View Full Version : Green Screen Material

09-27-2009, 03:26 PM

I'm looking to put together a green screen and I have been shopping around online for decent green fabric and I'm getting a little overwhelmed with the options...

I'm thinking something foam backed and maybe 6' x 10' or so...

I've looked at eefx and all kinds of sites. Is there a site and/or product that the community here has had good results with?


09-27-2009, 07:30 PM
since we're on the subject of green screen i want to jump in and second the request of armadillo. There are so many options and some feed back from experienced people would be good.

Also would anyone have any suggestions about chroma keying a fish tank so that the back of the fish tank is green. I was going to either paint the outside back glass or material. I want to eradicate reflection. I know that keying this will be a difficult job so if you have any experience with tis kin d of thing please help, thanks.

09-27-2009, 07:31 PM
i'm not hijacking the thread, just adding an extra request to armadillos initial one, cheers.

10-08-2009, 11:58 AM
Armadillo, Peval:

B&H Phot video has a wide selection of cromakey supplies and backdrops. A tightweave muslin works fine but there are other options including cromakey paint. Proper lighting and subject placement are the most importantant.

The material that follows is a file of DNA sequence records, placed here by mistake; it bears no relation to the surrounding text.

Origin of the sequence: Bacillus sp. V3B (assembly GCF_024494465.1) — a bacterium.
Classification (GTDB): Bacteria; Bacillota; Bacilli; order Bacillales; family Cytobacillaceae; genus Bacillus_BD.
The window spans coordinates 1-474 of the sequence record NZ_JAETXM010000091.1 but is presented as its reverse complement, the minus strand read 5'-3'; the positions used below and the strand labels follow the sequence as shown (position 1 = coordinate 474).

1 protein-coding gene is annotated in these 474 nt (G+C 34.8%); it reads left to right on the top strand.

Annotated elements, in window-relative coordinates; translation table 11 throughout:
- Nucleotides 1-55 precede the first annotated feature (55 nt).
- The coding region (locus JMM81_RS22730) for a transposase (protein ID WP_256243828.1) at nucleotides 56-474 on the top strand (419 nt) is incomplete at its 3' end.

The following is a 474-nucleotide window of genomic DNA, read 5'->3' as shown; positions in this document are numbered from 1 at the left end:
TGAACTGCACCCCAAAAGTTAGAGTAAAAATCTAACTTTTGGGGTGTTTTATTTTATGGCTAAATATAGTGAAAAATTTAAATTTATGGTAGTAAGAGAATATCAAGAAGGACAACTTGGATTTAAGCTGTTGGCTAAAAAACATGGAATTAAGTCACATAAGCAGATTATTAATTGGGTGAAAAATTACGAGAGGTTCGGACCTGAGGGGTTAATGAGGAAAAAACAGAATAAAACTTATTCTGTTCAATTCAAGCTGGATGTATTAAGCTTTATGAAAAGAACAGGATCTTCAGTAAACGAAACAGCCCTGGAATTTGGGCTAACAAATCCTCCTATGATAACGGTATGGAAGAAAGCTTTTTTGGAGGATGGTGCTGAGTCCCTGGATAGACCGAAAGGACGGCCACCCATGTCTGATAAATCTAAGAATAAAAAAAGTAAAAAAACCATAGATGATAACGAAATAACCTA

Peval keyng a fish tank ceratinly presents a host of challenges. Reflections from the fish on the back of the tank , reflections of the camera, crew on the front side glass, etc.

I would paint or place a chromakey backdrop on the inside of the back of the tank or you will likely get a refelction from the inside surface of the glass.

Paint is probably not a good idea as it may contain chemicals harmful to the fish.

As to front reflection I suggest a black curtain or black foam core. Cut a hole just big enough for the camera lens to see through. Place the "blind" in fron to the tank at adistance of 4-5 feet. The blind will hide any reflected light from you and the camera. You could also try shooting in a dimly lite room first.

Use difussed lighting from the sides or the tank, or at a 45' angle.

We use the bind set-up for art and douments stored under glass frames with excellent success.

Hope this helps,

S Cannon

El Director
10-11-2009, 08:22 PM
I have a six by ten. I bought the material from a fabric store and built my own frame from PVC. My total cost was around 30 bucks. I do recommend some sand bags as well to keep the screen from blowing over. The key (so to speak) is to make sure the the material has a matte finish. It's not true chroma key green, but it's close enough. I've used it outdoors, using the sun to light it, and and I've used it in a controlled environment as well.

Chris Santucci
10-14-2009, 12:35 PM